I recently spoke with a friend of mine. I learned that he is working on ‘triage’ at a Boston hospital in this pandemic. I didn’t know what that meant and looked it up. It read “the assignment of degrees of urgency to wounds or illnesses to decide the order of treatment of a large number of patients or casualties.” That reminded me of a story and I wrote:
Concerning triage, my grandfather, Maksut Mardikyan (my father’s father), was in the Ottoman-Turkish army in World War I. Armenians, Greeks, Jews, Levantines (Roman Catholic Italian speakers) and all non-Muslim minorities were not allowed to carry or possess guns, although they were real citizens. They were perhaps thought to be spies; a non-Muslim was untrustworthy! (That changed later after the Genocide because only few remained.)
The Gallipoli campaign began with a failed naval attack by British and French ships on the Dardanelles Straits in February to March 1915. It then continued with a major land invasion of the Gallipoli Peninsula on April 25 involving British and French troops, as well as divisions of the Australian and New Zealand Army Corps (ANZAC). Mustafa Kemal, the Turkish commander, caught them by surprise at a bad landing spot, a high cliff above Gelibolu, once a Greek city called Kallipoli (beautiful city)! He relentlessly bombarded them. It is one of the worst loss-of-life disasters in war history. I have visited the area. The tombstones are in the hundreds, maybe thousands, in fields overlooking the sea. It is a very powerful place to visit.
My grandfather’s duty was to carry wounded soldiers either to the graveyard or to a makeshift dispensary. They were all bloody, some with body parts missing. There was a triage for each one by a Turkish official, of course. He decided where they were to go and what color ribbon was to be put on each of the soldiers. Blue colored ribbons were meant for the dispensary; pink meant being left to die. My grandfather obeyed and carried the wounded back and forth while the bombardments went on. One time, my grandfather was carrying a heavily wounded soldier to the graveyard (first they let them die, of course). The soldier begged him not to take him there. My grandfather quietly changed the color of the ribbon and took him to the dispensary.
The Gallipoli campaign took about a year. The same night of 24-25 April 1915 when Allies were invading, about 270 Armenian leaders of Constantinople—clergymen, physicians, editors, journalists, lawyers, teachers, politicians and some other important figures—were arrested upon instruction by the Ministry of the Interior of the Young Turks. They were immediately exiled or killed. The rest of the Armenians in Thrace and Anatolia were eliminated by either outright killing or by forced deportations—often resulting in death—right afterward; 1.5 million of them vanished from today’s Turkey. The process of killing and deportation lasted a few years. While my grandfather was at war, Constantinople Armenians, including his family, were lucky in being neighbors of many foreign embassies, whose presence protected them.
When World War I ended in 1918, Constantinople (now Istanbul), where my grandfather lived, suffered severe famine. Grandfather was saved in the war and missed the deportations, but he had three children and a wife to feed. His work was as a weaver of baskets for porters and lobster catchers. The pay was very poor and the labor heavy: a few cents for a basket which took many hours of work. He was struggling to feed a family of five. One day, a man came to his shop. He said, “I have been looking for you for a long time.” He brought my grandfather chicken, eggs and some other food. And his gratitude. My grandfather had changed his triage ribbon! He continued to visit on special holidays bringing food.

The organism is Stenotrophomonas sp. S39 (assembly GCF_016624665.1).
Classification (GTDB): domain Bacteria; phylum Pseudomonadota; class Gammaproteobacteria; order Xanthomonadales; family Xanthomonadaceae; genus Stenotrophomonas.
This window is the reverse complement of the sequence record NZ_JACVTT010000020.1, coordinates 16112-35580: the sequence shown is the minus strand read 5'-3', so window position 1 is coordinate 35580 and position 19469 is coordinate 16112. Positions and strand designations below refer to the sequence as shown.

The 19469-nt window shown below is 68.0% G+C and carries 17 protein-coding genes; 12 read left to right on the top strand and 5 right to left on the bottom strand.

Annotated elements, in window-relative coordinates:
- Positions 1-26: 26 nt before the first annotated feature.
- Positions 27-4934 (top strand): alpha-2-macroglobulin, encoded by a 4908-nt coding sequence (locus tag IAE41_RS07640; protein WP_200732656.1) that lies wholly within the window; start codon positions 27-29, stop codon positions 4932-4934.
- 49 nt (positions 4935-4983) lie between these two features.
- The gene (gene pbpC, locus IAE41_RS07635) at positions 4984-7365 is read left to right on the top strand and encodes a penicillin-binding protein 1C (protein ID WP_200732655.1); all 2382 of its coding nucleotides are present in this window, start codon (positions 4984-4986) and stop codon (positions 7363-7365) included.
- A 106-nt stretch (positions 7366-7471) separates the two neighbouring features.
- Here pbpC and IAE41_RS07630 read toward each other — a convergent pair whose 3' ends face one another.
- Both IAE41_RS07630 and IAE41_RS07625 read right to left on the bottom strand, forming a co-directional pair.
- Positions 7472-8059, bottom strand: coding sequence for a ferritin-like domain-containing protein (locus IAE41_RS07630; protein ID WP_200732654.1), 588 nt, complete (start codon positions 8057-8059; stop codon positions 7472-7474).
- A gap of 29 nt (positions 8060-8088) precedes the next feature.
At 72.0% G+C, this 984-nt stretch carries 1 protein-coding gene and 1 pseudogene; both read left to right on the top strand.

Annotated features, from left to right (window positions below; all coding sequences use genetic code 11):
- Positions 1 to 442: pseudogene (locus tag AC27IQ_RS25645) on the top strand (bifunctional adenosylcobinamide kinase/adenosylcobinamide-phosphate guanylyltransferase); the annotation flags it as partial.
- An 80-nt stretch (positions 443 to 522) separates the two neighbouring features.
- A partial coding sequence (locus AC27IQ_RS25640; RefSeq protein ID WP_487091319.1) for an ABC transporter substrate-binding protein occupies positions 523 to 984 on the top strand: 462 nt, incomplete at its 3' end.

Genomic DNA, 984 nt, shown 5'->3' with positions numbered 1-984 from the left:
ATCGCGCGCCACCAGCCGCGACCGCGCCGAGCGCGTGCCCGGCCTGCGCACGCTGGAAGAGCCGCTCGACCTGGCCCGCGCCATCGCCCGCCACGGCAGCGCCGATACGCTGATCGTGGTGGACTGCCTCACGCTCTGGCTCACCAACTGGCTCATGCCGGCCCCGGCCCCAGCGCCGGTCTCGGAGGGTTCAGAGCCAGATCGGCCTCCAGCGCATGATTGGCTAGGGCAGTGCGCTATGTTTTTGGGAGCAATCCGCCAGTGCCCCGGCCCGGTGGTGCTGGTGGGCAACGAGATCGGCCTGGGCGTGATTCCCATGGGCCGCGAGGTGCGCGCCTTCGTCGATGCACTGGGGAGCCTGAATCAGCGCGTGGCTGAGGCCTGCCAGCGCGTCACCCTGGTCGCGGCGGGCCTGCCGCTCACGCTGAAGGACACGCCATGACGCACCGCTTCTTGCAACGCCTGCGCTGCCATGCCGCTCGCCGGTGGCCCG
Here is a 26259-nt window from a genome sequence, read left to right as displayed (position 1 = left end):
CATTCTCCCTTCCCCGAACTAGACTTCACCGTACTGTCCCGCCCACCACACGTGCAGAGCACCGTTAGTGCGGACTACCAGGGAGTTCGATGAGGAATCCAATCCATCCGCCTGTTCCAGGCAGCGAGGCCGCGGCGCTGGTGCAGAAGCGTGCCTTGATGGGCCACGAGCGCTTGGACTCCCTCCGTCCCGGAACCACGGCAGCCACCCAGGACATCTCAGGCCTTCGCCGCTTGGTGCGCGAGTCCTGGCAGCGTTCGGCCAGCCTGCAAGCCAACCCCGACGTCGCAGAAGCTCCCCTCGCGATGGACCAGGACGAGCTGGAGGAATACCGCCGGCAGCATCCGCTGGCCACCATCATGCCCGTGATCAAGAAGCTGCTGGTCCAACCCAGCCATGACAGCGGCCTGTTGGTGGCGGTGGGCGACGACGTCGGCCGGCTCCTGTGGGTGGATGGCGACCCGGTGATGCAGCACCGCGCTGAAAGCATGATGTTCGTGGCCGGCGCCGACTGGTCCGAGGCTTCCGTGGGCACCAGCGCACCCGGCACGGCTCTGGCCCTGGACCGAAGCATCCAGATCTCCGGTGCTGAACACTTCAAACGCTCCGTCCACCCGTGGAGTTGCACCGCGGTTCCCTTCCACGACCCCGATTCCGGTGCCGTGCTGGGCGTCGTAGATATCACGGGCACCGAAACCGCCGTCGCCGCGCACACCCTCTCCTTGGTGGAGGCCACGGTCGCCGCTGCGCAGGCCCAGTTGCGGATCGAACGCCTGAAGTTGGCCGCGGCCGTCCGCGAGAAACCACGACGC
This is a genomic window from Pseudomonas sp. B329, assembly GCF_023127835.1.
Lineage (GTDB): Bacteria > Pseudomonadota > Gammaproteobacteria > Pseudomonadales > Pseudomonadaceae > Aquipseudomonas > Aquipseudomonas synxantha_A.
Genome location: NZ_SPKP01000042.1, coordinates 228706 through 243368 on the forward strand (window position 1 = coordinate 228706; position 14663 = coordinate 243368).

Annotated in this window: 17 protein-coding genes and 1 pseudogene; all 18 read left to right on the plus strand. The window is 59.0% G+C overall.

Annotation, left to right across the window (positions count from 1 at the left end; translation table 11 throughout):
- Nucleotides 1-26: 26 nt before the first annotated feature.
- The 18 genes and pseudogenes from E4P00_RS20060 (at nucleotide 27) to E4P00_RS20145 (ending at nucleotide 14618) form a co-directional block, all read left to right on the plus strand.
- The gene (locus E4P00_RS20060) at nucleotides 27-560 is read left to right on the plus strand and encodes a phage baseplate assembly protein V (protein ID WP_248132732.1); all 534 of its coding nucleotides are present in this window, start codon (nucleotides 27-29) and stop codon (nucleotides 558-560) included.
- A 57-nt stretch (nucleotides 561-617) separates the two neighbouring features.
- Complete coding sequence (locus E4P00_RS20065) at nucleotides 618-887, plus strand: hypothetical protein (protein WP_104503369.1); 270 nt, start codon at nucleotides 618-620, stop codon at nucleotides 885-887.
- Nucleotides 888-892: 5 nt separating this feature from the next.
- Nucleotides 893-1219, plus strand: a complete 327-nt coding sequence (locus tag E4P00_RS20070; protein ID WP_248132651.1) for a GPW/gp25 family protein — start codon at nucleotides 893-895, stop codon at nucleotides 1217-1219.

My grandfather was almost deaf. It might have been from the bombardments. We will never know. He smoked a pack of heavy-duty cigarettes a day, and not the filtered kind. We had an old house in the Osmanbey neighborhood of Istanbul: Suleyman Nazif Street, no. 63. When I was very young, he still wove baskets in the damp, dark, low-ceilinged basement. I was a very naughty boy. I used to hide his things and tease him. I wanted him to talk and play with me. I watched him at work. First, he would soak long, thick tree branches in a large cement water basin and then hit them hard with an L-shaped knife, then slice them to the right thickness. Very hard work. It might have been a part-time job, since my father supported him and his wife, my grandmother. They lived two doors down from us in a rented room in an old house. It smelled old when I entered. I was 6 to 10 years old then. He always looked depressed and only talked when really necessary. He would go to the fish market and buy a small amount of lakerda (preserved bonito fish) with a quarter of a red onion, wrapped in a piece of newspaper. Then he would open it and eat with the few teeth he had. He was always thin. He would walk and buy the Armenian newspaper every afternoon and read it without needing glasses. After my grandmother died, he slept most of the day, moving in with my aunt, his daughter, downstairs in the same house where we lived above. He died from throat cancer in the early 1970s in the Armenian hospital in Yedikule. He was 87 years old. He is buried in the Armenian cemetery in Sisli.
We had never heard his war story, of course, until I migrated to Los Angeles in 1981. His sister Haigouhi Mardikyan Harutunian, who had immigrated from Romania (where she had gone as a young woman with her husband from Constantinople—another story), told it to me one day as I sat by her bedside. She was fun, a good storyteller and quite a character.